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Assume a scenario where a man's wife requires extra help at home during a busy part of the day and requests that her husband skip minyan (and daven alone) in order to help her. (For example, let's say the woman recently gave birth and is very overwhelmed, and she requires extra help getting the children ready for school).

What considerations would be relevant to determining whether a man may skip prayer with a minyan under such a circumstance?1

Please provide sources that allow/prohibit this.


1 For example: (1.) Whether this is a case of a mitzva that cannot be handled by someone else. (1a.) If it can be handled by someone else, but only for a price. (2.) How this will affect harmony in the household. (3.) How it will affect the children's education if you help them go to school. (3a.) How it will affect the children's education if you show them that you will continue going to minyan under the circumstances. (4.) Whether the man lives in close proximity to a minyan. (5.) Whether the man would be the tenth person at the minyan, or is the only person that can perform some essential function, such as Torah reading, at the minyan.

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    Ask your Rabbi... – sam Jul 8 '14 at 17:04
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    I don't know how old the kids are, but even if you find this heter (which I bet you will), you should remember that your kids will see you coming/going from Minyan and learn from example that Minyan is important. That's an invaluable opportunity you have to impart good Jewish values. – Double AA Jul 8 '14 at 17:44
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    related judaism.stackexchange.com/q/28081/759 – Double AA Jul 8 '14 at 17:47
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    @DoubleAA Regarding R' Falk, he's talking about women. And although the rationale about ability to concentrate after sof z'man t'filla could apply to men, in this particular case the corresponding issue would be whether he will only be able to concentrate if he davens alone (in which case Sha'arei T'shuva OC 52:1 states he should daven alone); thus the issue of dealing with children is (at most) extrinsically and indirectly relevant to this point. | Re. imparting good values: If it is halachically appropriate to stay home under the circumstances, doing so would best impart good values. – Fred Jul 8 '14 at 19:06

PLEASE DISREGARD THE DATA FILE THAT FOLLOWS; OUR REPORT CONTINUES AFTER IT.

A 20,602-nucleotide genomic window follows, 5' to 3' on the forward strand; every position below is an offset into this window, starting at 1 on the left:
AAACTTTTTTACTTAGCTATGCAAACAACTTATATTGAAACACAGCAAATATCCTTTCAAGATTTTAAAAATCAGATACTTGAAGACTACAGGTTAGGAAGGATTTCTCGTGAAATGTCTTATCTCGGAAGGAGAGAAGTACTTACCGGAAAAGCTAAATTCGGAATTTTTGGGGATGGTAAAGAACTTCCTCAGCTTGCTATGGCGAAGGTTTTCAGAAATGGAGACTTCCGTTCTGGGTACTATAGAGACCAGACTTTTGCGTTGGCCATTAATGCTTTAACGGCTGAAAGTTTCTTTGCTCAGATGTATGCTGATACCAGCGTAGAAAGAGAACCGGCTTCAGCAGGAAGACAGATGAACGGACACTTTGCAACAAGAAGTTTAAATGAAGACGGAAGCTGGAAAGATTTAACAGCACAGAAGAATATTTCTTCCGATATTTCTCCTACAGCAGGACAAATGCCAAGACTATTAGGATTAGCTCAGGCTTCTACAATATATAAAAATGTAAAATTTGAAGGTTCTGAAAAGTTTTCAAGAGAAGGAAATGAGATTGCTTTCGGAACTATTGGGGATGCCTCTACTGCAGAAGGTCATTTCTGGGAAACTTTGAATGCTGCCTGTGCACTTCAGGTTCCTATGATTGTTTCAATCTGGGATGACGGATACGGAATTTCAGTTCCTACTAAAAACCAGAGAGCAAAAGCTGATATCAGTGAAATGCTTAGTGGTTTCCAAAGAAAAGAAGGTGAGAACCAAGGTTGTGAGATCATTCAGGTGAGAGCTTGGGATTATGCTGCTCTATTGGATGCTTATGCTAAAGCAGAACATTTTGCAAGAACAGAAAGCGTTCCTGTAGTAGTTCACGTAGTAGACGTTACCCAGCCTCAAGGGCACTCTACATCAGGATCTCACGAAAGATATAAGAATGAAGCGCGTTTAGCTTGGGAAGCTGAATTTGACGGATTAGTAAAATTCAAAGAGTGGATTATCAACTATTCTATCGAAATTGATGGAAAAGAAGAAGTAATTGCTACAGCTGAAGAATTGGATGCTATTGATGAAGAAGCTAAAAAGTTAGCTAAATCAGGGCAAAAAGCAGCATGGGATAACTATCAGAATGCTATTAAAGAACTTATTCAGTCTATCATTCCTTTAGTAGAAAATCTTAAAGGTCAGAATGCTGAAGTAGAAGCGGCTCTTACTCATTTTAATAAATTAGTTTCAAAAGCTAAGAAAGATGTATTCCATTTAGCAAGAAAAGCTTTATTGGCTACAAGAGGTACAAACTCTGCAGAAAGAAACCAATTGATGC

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    There is a story of a fellow who usually came late to minyan/yeshiva. A functionary approached him to inquire about his habitual tardiness. He said, "Every day, as I am going towards minyan, I see a woman who has many children and many household chores. She cannot manage them all by herself. So I stop to help her." The functionary responded, "Oh, that's different. Is she a widow?" The man said, "Thank G-d, no. She is my own wife." – Ze'ev Felsen Feb 15 '15 at 1:58
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Nice question, the SA in 90:9 says a person should try to pray in a shul with a minyan, then says if he is anus the mishna berurah says eg he doesnt have strength or if he will lose money, he is allowed to pray in his house. I guess you can say for sure if it will affect your shalom bayis especially when it doesnt say the word 'chayav' rather 'yishtadel'. But again ask your LOR.

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